Mental disorders, miscarriages and incest: like “House of the Dragon”, the setbacks of royal families throughout history
House of the Dragon, the prequel to Game of Thrones, chronicles the fall of the Targaryen dynasty some two centuries before life on the continent of Westeros was disrupted by war and a mini-ice age.
The first episode suggests that political instability and dynastic decline usually begin with the outbreak of disease and health crises.
King Targaryen Viserys Ier suffers from a large and painful open and infected wound on his back. He considers it a minor injury – suffered while sitting on the famous wrought iron throne with the swords of the vanquished over the reigns.
His wife, pregnant Queen Aemma Arryn, who has already suffered multiple miscarriages and lost several children, is worried about the health of their future baby. The delivery shown in this episode is extremely difficult and traumatic.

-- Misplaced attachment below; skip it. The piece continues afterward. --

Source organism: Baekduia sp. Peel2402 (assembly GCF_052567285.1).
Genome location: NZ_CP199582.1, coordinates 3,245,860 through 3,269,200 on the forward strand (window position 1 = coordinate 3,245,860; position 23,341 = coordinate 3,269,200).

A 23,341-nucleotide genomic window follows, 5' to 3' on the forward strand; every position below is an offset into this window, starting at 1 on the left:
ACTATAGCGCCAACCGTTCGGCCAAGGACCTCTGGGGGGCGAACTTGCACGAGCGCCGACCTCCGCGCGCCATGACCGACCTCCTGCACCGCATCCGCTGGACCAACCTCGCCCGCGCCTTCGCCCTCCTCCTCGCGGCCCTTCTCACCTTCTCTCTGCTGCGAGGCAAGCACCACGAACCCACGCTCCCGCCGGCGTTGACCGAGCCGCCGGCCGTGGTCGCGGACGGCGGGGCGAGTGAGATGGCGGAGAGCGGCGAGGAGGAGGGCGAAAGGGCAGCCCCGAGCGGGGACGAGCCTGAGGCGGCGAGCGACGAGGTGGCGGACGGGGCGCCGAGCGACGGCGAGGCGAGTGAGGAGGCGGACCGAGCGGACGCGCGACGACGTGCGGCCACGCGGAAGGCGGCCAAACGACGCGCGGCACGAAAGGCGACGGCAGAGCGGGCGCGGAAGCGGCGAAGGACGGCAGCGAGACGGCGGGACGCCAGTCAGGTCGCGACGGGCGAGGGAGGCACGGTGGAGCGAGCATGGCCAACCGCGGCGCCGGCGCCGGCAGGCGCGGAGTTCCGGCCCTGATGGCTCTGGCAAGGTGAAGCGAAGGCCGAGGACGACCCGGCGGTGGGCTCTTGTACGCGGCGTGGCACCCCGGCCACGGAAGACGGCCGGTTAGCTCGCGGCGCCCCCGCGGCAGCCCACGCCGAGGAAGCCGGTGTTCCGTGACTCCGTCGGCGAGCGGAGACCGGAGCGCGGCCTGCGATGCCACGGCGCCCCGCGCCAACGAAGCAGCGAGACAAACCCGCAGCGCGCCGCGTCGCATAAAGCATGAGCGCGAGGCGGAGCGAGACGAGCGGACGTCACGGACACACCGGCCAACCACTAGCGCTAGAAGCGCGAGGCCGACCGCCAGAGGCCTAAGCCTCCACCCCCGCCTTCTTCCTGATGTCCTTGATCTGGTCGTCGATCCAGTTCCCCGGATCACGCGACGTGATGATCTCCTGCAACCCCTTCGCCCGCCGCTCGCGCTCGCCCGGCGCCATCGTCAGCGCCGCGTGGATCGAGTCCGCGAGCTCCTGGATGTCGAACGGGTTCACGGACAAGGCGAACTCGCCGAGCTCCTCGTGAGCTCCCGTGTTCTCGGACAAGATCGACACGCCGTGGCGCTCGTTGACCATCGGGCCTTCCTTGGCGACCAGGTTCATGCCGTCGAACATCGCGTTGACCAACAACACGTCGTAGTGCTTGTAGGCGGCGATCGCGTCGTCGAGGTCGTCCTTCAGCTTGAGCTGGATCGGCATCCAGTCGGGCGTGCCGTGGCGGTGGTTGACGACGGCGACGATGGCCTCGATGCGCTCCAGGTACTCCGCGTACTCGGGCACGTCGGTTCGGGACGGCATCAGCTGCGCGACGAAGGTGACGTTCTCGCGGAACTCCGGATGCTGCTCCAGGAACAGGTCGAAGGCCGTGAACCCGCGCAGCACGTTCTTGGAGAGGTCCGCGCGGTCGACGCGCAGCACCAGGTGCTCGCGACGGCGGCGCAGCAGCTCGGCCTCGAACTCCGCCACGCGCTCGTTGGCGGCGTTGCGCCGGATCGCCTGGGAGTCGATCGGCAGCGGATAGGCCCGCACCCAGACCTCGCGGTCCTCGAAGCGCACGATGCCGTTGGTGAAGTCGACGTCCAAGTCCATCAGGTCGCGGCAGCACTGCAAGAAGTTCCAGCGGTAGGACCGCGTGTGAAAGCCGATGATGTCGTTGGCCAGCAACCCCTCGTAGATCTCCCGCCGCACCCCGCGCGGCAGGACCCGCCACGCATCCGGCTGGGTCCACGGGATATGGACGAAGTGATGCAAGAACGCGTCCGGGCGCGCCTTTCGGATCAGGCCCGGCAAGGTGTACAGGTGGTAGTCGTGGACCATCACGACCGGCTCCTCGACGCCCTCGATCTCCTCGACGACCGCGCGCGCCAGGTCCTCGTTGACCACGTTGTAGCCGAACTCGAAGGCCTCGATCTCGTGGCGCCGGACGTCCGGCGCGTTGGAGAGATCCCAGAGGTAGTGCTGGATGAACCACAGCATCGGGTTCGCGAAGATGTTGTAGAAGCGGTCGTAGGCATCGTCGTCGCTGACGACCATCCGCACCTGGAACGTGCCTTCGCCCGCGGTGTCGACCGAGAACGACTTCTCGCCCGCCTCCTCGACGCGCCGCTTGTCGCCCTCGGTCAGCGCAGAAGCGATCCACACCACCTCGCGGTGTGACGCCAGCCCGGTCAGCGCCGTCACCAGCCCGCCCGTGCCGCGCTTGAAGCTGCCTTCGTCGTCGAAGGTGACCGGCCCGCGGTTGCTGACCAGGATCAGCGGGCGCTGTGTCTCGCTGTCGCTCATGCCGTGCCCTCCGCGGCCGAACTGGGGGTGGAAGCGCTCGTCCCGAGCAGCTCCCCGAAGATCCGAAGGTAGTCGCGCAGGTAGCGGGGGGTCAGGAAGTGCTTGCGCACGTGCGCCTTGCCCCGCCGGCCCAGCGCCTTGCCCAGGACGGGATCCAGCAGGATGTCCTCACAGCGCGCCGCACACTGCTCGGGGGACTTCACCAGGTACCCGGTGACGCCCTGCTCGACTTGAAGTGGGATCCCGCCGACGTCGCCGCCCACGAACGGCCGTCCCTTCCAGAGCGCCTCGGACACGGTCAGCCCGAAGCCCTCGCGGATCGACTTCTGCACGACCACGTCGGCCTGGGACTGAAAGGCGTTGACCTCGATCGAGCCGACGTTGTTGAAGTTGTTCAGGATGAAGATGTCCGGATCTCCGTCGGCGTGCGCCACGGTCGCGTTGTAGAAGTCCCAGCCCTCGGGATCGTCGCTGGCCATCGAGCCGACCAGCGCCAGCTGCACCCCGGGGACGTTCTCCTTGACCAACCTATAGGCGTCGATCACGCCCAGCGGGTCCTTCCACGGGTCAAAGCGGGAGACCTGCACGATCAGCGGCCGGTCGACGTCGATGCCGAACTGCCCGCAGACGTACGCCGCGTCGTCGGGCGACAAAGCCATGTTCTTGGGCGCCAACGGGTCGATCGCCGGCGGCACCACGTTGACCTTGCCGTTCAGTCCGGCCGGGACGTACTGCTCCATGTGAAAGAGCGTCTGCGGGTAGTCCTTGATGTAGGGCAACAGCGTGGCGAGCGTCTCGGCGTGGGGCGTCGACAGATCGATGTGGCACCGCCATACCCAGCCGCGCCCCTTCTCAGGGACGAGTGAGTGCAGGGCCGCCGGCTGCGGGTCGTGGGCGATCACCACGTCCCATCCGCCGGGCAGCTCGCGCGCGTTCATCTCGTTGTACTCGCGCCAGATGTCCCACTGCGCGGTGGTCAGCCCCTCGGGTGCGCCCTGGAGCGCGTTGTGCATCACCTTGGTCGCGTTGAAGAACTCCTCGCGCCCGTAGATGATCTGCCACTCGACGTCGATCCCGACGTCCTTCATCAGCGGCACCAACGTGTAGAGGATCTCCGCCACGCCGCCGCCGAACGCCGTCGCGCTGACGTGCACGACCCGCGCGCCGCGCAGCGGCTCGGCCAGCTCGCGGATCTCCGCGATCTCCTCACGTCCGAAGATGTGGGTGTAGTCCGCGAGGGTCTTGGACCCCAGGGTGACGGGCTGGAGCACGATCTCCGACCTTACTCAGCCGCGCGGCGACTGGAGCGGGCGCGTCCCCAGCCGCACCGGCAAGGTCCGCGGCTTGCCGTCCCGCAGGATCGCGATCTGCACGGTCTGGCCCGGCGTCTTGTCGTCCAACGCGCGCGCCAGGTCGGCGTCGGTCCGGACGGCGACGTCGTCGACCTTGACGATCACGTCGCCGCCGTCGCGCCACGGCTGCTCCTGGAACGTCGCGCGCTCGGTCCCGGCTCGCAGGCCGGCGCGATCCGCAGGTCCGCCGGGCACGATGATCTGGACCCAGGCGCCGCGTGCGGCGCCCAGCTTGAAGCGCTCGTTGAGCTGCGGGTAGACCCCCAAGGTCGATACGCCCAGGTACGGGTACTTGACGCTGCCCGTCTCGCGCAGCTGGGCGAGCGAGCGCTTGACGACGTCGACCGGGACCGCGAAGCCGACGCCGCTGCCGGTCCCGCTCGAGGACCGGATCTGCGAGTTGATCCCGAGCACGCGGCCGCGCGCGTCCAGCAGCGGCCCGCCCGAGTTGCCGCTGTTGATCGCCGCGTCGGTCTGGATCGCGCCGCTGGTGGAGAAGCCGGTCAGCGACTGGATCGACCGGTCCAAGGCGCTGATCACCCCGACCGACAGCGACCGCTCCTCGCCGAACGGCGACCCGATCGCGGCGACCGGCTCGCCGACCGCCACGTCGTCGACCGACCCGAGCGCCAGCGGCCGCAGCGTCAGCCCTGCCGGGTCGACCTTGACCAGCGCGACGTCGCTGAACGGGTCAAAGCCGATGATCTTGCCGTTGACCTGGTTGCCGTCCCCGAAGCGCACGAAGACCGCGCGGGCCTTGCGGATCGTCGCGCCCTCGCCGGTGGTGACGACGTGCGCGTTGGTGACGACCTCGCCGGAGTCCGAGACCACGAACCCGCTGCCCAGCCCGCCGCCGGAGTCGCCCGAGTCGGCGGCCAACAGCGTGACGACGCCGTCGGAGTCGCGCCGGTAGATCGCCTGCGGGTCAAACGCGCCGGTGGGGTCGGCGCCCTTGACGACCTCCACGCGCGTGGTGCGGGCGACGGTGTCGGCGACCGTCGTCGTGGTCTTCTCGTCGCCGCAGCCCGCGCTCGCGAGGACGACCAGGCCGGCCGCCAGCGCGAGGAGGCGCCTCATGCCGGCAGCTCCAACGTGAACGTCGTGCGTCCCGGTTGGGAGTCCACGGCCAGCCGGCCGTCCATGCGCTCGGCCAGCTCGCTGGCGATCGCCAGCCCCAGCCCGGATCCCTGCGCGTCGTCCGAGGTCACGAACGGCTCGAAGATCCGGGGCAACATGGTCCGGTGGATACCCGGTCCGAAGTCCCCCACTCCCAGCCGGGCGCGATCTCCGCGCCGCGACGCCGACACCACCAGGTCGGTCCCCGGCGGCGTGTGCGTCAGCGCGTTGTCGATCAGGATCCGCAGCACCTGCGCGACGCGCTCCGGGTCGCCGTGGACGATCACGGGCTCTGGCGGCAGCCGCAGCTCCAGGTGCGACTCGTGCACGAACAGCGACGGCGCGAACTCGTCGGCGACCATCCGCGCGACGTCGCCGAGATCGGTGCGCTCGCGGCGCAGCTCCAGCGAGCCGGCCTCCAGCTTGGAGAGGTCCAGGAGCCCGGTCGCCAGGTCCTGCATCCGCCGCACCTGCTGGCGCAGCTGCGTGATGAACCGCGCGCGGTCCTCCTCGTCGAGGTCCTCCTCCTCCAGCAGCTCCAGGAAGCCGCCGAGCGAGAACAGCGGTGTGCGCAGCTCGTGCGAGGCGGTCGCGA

The physical and mental illnesses and afflictions that plagued the ruling houses of Westeros – pregnancy complications, mental illnesses and genetic disorders – also plagued the true royal families of Europe during the medieval and early modern periods.
And just like in House of the Dragon, these afflictions shaped true dynastic struggles.
Like the fictional Targaryens, the real European kings frequently intermarried with close relatives, helping to create genetic disorders in their families.
The last Habsburg king of Spain, Charles II, is an example of a child born of royal incest. He suffered from multiple health problems before his death at 38, including an extreme case of what is called Habsburg jawbone or malformed mandible, which made it very difficult to speak and chew food. His parents were an uncle and a niece. Geneticists have argued that inbreeding, or parents descending from the same ancestors, is the root cause of this health problem.
King Charles II of Spain by John Closterman. Wikimedia, CC BY
Queen Victoria of England, for her part, transmitted through the marriages of her children the gene at the origin of hemophilia (a recessive blood disease) to the royal families of Russia, Spain and Spain. Germany.